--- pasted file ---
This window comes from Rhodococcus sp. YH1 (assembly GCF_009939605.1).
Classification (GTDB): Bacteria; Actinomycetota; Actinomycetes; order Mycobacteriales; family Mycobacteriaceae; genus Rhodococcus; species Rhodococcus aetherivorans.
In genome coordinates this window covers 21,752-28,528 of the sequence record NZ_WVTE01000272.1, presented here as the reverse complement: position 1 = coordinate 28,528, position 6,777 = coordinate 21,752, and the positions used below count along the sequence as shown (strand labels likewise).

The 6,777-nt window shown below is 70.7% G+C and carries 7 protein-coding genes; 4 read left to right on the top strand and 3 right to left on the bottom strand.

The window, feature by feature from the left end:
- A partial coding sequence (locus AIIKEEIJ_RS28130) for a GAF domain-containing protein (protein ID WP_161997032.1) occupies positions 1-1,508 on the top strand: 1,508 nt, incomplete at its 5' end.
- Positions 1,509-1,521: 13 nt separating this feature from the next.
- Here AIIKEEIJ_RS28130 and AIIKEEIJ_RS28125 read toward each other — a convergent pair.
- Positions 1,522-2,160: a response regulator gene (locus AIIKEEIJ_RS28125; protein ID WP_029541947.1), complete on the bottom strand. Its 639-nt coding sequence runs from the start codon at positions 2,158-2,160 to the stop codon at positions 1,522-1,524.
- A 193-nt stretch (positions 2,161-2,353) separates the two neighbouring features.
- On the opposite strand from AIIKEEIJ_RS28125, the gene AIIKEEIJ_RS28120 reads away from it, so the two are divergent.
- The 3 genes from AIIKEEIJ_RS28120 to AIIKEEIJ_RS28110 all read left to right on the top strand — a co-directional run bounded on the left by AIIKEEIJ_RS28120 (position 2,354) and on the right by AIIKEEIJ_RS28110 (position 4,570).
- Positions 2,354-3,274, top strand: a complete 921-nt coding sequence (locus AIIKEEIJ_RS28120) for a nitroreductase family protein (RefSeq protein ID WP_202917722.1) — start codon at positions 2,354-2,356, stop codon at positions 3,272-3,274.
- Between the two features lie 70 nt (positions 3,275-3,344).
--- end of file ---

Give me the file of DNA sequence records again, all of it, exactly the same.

This window comes from Rhodococcus sp. YH1 (assembly GCF_009939605.1).
Classification (GTDB): Bacteria; Actinomycetota; Actinomycetes; order Mycobacteriales; family Mycobacteriaceae; genus Rhodococcus; species Rhodococcus aetherivorans.
In genome coordinates this window covers 21,752-28,528 of the sequence record NZ_WVTE01000272.1, presented here as the reverse complement: position 1 = coordinate 28,528, position 6,777 = coordinate 21,752, and the positions used below count along the sequence as shown (strand labels likewise).

The 6,777-nt window shown below is 70.7% G+C and carries 7 protein-coding genes; 4 read left to right on the top strand and 3 right to left on the bottom strand.

The window, feature by feature from the left end:
- A partial coding sequence (locus AIIKEEIJ_RS28130) for a GAF domain-containing protein (protein ID WP_161997032.1) occupies positions 1-1,508 on the top strand: 1,508 nt, incomplete at its 5' end.
- Positions 1,509-1,521: 13 nt separating this feature from the next.
- Here AIIKEEIJ_RS28130 and AIIKEEIJ_RS28125 read toward each other — a convergent pair.
- Positions 1,522-2,160: a response regulator gene (locus AIIKEEIJ_RS28125; protein ID WP_029541947.1), complete on the bottom strand. Its 639-nt coding sequence runs from the start codon at positions 2,158-2,160 to the stop codon at positions 1,522-1,524.
- A 193-nt stretch (positions 2,161-2,353) separates the two neighbouring features.
- On the opposite strand from AIIKEEIJ_RS28125, the gene AIIKEEIJ_RS28120 reads away from it, so the two are divergent.
- The 3 genes from AIIKEEIJ_RS28120 to AIIKEEIJ_RS28110 all read left to right on the top strand — a co-directional run bounded on the left by AIIKEEIJ_RS28120 (position 2,354) and on the right by AIIKEEIJ_RS28110 (position 4,570).
- Positions 2,354-3,274, top strand: a complete 921-nt coding sequence (locus AIIKEEIJ_RS28120) for a nitroreductase family protein (RefSeq protein ID WP_202917722.1) — start codon at positions 2,354-2,356, stop codon at positions 3,272-3,274.
- Between the two features lie 70 nt (positions 3,275-3,344).